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Sometimes concepts build on one another in succession.

Sometimes they don’t.

These thoughts on the concept of torque are a follow up to the Beginner’s Guide to Learning about Gears.

My husband Dan designed this activity to teach his *FIRST LEGO League* teams what torque is and how it affects Mindstorms robots.

Any time you want a mechanical machine to do a lot work of like lifting while pulling, pushing, and turning, you want a sturdy build.

You want the machine to withstand the force put on it when it’s performing the task you want it to do.

**The Beginner’s Guide to Experimenting with Torque** will teach you and your students about torque and how to apply it.

## Definition of Torque

Torque is a force that wants to twist something instead of just pushing or pulling it. Any time you are rolling or turning something, chances are you are applying some torque.

For this activity, we’ll be using our LEGO Technic pieces again to build a lever where you can change the location of the baskets you hang at the end of the beams.

Remember that Technic pieces are easily found in LEGO sets that require those pieces like Bionicles or Star Wars sets among others. If you have a hardcore LEGO kid, chances are you have some pieces on hand.

## Experimenting with Torque

For this activity you will need:

**Technic LEGOs**– Beams and pegs of various sizes**Build Directions**– You can download this set of directions onto any device and use them to build the lever apparatus.**Data Sheet**– Print this form so your students can record their results in the chart.

Once you have the lever machine built, you can continue with the experiment.

- The data chart tells you how to set up each trial of the experiment.
- You’ll be changing the location of the nickel baskets according to each row of the chart.
- Make a hypothesis about how the torque will be affected as you move the basket closer or farther away from the axle.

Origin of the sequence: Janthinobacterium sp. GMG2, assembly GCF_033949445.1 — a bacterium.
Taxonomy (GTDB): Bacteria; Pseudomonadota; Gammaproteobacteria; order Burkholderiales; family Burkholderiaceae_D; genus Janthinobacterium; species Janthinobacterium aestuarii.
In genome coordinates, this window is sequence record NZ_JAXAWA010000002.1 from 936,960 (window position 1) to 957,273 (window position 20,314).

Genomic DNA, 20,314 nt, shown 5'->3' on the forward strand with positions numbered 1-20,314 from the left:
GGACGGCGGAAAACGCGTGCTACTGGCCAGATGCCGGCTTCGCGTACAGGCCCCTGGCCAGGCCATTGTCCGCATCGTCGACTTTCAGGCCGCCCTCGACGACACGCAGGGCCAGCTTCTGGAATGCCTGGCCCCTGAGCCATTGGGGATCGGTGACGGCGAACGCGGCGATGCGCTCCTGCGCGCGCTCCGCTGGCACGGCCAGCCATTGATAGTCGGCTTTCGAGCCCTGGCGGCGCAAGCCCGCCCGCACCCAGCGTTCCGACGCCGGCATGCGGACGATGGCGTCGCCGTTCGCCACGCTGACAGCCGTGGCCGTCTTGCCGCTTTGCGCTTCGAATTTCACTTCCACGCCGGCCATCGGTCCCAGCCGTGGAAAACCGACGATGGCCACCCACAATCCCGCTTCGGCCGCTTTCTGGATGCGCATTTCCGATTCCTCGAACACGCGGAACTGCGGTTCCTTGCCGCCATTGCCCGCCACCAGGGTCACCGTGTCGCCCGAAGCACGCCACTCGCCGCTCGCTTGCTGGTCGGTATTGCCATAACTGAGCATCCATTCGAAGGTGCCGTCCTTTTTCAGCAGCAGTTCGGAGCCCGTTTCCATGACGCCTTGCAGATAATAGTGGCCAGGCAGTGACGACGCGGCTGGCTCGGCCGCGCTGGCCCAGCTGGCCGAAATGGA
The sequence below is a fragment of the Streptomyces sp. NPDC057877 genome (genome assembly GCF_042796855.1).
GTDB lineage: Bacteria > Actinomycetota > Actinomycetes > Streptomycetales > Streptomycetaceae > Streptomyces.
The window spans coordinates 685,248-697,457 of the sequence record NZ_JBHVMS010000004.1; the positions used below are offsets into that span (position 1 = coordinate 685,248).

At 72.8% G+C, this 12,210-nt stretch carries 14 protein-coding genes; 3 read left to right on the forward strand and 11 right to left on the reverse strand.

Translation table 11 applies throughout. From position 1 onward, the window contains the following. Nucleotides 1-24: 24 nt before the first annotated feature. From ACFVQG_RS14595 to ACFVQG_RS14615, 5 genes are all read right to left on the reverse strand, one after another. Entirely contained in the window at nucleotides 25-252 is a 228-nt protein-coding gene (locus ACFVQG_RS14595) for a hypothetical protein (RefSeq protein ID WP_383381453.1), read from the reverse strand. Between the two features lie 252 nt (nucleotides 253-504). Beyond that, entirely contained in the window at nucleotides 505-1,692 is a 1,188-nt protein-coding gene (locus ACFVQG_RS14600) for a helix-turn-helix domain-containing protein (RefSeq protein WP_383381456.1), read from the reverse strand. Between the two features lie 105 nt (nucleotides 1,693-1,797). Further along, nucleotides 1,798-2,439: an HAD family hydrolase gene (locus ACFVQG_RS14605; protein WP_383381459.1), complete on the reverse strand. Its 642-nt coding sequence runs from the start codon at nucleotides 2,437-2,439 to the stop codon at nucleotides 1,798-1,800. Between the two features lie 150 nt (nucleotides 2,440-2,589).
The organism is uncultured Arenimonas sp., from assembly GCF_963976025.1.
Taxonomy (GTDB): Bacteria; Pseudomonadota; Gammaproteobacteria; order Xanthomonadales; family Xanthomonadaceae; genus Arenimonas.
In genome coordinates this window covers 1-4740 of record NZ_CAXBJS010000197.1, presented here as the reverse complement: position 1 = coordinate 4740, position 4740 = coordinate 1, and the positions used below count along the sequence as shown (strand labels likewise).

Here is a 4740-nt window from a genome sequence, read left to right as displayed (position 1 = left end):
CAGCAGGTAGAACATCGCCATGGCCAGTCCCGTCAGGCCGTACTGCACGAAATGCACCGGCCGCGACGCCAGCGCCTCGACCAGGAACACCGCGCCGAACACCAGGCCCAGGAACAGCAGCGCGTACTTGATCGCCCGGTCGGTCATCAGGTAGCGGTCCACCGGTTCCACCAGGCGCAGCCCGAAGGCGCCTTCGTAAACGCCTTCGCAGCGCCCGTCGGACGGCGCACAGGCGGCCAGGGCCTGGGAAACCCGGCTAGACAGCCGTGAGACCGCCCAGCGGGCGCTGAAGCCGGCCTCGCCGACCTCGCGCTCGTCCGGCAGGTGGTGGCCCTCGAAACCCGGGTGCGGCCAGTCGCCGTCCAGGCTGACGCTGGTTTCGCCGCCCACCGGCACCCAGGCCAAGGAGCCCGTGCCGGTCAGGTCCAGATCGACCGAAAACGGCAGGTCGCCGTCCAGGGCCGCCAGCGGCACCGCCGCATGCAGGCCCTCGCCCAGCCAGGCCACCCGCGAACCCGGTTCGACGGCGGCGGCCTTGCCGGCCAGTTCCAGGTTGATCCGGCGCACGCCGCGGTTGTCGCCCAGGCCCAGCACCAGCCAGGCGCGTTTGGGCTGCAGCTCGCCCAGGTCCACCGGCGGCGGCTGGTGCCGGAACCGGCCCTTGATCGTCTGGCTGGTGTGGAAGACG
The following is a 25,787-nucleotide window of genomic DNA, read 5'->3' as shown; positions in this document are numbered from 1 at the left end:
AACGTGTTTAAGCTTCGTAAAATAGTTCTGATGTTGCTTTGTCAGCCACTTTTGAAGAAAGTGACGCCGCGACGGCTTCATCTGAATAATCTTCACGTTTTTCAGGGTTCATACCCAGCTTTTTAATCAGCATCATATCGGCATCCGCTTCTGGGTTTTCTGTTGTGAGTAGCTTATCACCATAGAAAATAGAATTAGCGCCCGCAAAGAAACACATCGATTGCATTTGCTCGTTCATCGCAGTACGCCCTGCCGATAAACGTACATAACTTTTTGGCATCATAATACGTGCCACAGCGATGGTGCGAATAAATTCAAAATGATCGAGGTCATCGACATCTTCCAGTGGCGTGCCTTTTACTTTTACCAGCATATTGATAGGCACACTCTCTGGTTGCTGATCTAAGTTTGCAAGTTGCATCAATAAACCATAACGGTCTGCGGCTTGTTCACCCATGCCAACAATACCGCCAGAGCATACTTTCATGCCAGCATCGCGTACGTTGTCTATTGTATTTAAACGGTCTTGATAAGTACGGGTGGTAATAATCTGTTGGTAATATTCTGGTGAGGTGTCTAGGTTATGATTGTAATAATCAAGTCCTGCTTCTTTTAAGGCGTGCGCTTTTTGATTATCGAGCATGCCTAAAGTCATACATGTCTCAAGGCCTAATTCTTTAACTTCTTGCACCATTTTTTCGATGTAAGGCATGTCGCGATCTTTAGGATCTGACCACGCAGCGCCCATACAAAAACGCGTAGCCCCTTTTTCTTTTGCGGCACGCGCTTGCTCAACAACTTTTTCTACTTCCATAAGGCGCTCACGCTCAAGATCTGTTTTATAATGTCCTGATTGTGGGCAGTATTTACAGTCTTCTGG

For example, for the first trial, count from the axle out 15 holes and place the basket at the very end. On the opposite side, put the basket 9 holes out.

- On the side with 15, place three nickels.
- Now place the nickels in the basket on the other side and determine how many nickels it will take to balance the machine.
- When you record your nickels, remember to add 2 nickels to account for the weight of the basket.
- Repeat this procedure for each row of the chart.
- Use the blank rows of the chart to make up your own, if you’d like.

## Calculate the Torque

Now it’s time to use the data you collected to calculate and determine the torque produced to balance the beam.

Remember that scientists need to analyze data before they can interpret what it’s telling them. We will calculate the torque by using the following formula:

*Torque = Holes x Nickels*

*Torque = Holes x Nickels*

In our case, the units will be *holes β’ nickels*. Make sure you’ve added the two nickels for each basket or the math doesn’t work out in reverse.

Torque is **distance times force** (Ο = rΒ Β· *F*) and the unit is Newton meters (N m).

For us, the distance is the measurement from the axle to the hole with the basket and the force is the number of nickels.

*How does the torque change as you move the basket on the beam?*

**Pro Tip**– You will find that the smaller the distance, the smaller the torque. Think of it in terms of where you place a door knob on a door. Since you shorten the distance between the hinge and the knob you don’t produce a lot of torque which makes it harder to open the door.

Which really makes me wonder about Hobbit hole doors.